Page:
How to protect your skin this summer
As the weather warms and we head outdoors, it’s good to remember the importance of maintaining healthy skin. Julian Kim, MD, offered some reminders on how to protect your skin and prevent skin cancer.
“The skin is the largest organ of the body and it serves many vital functions,” said Dr. Kim, a surgical oncologist who specializes in the surgical treatment of skin cancers. “Excessive sun exposure is a risk factor for the development of premature aging as well as certain types of skin cancer. Proper hydration and skin protection from sun and wind will help keep your skin healthy.”
What causes skin cancer?
Dr. Kim said the ultraviolet rays from the sun cause damage to the skin. And when the damage is not repaired properly, skin cancer can develop. The chance of developing skin cancer can be lessened by:
- Limiting time in the sun to periods when rays are less intense (morning or later afternoon)
- Applying sunscreen of at least 30 SPF every two hours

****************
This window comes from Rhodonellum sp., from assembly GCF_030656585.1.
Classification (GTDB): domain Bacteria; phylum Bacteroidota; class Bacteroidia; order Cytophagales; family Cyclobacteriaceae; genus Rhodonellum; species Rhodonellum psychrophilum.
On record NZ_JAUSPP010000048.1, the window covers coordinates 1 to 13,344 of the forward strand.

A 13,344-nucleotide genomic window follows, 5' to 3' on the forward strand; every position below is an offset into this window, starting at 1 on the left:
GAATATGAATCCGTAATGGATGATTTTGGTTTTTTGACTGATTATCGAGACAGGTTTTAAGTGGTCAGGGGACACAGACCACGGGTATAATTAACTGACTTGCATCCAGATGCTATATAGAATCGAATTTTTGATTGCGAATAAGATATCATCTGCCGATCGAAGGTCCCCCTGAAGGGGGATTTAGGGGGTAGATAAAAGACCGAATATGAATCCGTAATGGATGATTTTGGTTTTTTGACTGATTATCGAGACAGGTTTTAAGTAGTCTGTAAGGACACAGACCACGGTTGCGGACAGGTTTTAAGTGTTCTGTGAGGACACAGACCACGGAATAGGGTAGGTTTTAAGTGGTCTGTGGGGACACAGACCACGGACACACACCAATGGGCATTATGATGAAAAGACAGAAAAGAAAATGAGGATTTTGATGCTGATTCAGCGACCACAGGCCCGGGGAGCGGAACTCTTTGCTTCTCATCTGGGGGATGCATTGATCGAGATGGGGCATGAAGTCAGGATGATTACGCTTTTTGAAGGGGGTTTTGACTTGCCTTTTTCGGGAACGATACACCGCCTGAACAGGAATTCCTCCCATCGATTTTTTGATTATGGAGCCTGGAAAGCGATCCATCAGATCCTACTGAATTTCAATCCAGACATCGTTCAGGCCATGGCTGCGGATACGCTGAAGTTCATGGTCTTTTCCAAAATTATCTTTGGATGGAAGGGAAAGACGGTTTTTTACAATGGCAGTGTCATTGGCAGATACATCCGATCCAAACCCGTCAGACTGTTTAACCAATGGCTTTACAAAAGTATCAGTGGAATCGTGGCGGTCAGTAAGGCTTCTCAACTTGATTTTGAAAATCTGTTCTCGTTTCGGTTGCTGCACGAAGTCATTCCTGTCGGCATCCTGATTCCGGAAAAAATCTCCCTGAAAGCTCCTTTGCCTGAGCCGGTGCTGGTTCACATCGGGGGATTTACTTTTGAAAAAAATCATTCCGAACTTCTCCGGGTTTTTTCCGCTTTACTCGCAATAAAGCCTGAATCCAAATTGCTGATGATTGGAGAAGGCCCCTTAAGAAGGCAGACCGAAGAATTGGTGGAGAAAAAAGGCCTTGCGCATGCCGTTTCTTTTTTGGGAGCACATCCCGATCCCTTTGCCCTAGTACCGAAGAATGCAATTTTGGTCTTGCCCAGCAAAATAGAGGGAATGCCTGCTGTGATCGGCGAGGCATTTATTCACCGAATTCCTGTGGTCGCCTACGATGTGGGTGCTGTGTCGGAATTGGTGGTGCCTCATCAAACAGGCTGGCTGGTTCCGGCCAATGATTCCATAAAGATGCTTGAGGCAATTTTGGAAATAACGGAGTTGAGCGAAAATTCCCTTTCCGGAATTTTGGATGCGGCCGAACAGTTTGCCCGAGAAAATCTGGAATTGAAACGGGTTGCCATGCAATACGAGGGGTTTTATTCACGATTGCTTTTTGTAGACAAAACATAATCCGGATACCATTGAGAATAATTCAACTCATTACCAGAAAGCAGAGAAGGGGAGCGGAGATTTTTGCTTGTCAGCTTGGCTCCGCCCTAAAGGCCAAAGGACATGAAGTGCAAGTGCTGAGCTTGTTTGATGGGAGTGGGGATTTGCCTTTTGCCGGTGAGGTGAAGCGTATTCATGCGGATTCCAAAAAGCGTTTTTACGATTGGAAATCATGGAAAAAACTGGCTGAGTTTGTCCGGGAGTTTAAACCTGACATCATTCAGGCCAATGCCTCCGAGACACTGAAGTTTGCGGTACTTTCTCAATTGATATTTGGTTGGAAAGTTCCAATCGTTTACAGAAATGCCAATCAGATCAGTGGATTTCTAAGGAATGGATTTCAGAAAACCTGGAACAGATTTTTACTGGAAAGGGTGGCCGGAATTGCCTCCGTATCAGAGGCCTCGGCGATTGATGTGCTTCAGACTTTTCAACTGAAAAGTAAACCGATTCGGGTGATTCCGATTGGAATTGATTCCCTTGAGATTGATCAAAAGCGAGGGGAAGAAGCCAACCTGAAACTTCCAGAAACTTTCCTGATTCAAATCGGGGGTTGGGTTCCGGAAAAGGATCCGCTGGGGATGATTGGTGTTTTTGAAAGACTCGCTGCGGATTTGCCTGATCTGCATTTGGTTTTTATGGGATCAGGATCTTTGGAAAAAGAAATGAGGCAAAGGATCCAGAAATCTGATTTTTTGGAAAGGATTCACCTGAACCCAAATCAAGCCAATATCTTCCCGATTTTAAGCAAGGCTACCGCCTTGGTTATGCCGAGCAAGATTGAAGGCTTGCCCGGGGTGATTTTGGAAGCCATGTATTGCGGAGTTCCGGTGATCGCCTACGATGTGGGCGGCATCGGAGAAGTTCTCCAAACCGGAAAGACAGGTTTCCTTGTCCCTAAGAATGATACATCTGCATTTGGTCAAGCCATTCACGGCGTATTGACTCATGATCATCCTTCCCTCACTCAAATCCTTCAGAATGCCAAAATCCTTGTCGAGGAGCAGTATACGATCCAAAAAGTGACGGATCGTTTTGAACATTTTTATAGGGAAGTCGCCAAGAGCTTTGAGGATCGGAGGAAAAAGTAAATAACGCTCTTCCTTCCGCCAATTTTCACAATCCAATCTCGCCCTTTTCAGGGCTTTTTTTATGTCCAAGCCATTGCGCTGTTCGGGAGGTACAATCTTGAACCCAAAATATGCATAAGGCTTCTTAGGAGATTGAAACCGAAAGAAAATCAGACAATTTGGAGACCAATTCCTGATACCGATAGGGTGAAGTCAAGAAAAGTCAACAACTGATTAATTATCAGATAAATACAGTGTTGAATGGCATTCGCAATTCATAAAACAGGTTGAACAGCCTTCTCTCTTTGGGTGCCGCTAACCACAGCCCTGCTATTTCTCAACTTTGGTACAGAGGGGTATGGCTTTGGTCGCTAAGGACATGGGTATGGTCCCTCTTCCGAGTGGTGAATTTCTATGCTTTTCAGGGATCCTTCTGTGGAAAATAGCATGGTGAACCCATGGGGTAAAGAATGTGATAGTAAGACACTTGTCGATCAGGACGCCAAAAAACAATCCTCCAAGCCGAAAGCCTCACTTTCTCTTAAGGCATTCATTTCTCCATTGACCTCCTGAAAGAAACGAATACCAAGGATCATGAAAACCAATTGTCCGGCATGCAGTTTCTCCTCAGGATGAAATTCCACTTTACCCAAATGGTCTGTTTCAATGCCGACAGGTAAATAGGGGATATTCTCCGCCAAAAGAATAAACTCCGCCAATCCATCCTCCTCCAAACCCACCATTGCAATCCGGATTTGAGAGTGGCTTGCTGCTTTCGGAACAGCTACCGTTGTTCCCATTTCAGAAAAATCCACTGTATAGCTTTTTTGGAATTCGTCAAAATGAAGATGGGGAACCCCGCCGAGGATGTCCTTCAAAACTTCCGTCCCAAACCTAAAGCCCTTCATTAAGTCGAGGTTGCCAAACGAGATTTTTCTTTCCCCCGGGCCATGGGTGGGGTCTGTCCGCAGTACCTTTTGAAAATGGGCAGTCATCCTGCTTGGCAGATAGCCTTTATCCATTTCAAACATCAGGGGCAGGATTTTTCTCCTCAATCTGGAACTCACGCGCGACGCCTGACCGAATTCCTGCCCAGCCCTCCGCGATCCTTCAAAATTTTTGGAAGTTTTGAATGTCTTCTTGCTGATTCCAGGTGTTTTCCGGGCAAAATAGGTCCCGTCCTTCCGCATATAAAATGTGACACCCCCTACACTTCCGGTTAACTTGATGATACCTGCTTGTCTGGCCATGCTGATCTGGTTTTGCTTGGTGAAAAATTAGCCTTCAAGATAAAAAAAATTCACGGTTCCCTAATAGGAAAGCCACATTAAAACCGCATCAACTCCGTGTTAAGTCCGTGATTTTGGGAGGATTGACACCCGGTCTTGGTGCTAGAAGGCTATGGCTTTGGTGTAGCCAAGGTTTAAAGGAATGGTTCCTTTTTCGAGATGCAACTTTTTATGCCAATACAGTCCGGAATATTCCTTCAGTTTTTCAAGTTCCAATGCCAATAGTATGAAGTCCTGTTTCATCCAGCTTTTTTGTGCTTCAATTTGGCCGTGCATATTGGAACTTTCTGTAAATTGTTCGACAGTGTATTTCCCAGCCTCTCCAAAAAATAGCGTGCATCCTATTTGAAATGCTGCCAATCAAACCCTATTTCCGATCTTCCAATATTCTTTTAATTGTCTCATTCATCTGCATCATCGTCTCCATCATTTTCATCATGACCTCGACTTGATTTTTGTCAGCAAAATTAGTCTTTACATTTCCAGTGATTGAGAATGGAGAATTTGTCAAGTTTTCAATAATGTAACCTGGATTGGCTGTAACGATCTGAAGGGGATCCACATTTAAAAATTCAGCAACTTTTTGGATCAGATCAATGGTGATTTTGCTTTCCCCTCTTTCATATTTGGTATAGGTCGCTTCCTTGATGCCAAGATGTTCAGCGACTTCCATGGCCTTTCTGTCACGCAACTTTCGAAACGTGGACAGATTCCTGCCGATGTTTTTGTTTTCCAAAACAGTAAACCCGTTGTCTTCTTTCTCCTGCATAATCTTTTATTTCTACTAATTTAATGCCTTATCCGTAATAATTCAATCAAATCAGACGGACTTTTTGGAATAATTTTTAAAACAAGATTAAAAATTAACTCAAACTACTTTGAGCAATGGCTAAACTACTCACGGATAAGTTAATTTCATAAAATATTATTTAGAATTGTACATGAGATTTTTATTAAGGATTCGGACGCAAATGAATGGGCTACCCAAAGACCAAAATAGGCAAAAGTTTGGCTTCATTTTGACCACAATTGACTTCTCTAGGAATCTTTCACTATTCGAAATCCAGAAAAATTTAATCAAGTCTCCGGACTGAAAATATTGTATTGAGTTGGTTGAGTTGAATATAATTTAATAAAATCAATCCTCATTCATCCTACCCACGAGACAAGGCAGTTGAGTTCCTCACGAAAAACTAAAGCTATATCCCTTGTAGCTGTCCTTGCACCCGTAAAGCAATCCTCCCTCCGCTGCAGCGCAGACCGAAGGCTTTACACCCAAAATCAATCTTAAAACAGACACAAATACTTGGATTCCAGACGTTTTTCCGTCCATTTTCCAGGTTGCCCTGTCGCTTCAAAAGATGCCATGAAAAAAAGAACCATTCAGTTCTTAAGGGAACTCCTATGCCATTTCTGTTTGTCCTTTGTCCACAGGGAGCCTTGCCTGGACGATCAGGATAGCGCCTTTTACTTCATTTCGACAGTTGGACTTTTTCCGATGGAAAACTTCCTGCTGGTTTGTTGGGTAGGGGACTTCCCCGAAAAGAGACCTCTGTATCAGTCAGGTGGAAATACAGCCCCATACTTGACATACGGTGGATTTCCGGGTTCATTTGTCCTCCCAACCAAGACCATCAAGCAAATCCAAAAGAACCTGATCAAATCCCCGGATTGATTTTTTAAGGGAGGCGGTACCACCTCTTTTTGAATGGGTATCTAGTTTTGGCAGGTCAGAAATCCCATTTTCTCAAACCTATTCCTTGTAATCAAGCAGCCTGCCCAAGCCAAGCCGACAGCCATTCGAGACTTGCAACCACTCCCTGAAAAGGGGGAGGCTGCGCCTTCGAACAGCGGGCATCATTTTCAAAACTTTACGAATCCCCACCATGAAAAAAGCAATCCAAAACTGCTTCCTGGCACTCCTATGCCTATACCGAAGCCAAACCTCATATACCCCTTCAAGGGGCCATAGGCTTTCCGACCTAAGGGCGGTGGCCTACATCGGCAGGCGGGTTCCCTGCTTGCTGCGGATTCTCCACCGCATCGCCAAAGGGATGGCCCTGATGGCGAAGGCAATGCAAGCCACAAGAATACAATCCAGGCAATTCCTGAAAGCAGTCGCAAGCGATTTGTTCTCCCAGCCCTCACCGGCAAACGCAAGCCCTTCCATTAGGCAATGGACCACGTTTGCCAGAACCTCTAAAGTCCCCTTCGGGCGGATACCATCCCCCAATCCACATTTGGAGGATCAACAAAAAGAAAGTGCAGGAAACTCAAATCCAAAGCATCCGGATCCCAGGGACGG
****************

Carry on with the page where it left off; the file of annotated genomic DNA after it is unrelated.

- Wearing sun-protective clothing
“The options for sun-protective clothing are increasing, particularly for those who enjoy watersports and swimming,” said Dr. Kim. “Wide-brimmed hats and UV protective sunglasses are important, as well as seeking areas of shade. There’s nothing wrong with staying under an umbrella at the beach or pool! Remember to reapply sunscreen after you have been in the water.”
What are the signs and symptoms of skin cancer?
“Skin cancer can take many forms, from a dark spot to a new area of raised skin,” said Dr. Kim. “In general, it is helpful to take note of your skin markings and keep an eye out for any changes in size, shape, coloration or if they become raised. If you can’t see your back, try a mirror or ask a friend or family member. Pictures are a good way to catalogue changes in skin markings. Any skin lesion that bleeds spontaneously should be checked by a physician.”
How is skin cancer treated?
Dr. Kim said skin cancers are generally treated with surgical removal, which can result in scars. “Unfortunately, certain skin cancers such as melanoma can spread to lymph nodes and other organs, leading to the need for therapies in addition to surgery,” he said. “The treatments for melanoma are improving and involve drugs which direct the immune system to fight the melanoma.”
Dr. Kim said prevention is key. “Do your best to prevent skin cancer by taking care of your skin. And if you are a parent or grandparent, remember to take care of your children’s skin – they are depending on you!”
Find a doctor
Whether you’re looking for a primary care physician or need to see a specialist, we’re here to help with experienced, compassionate care near you.Find a Doctor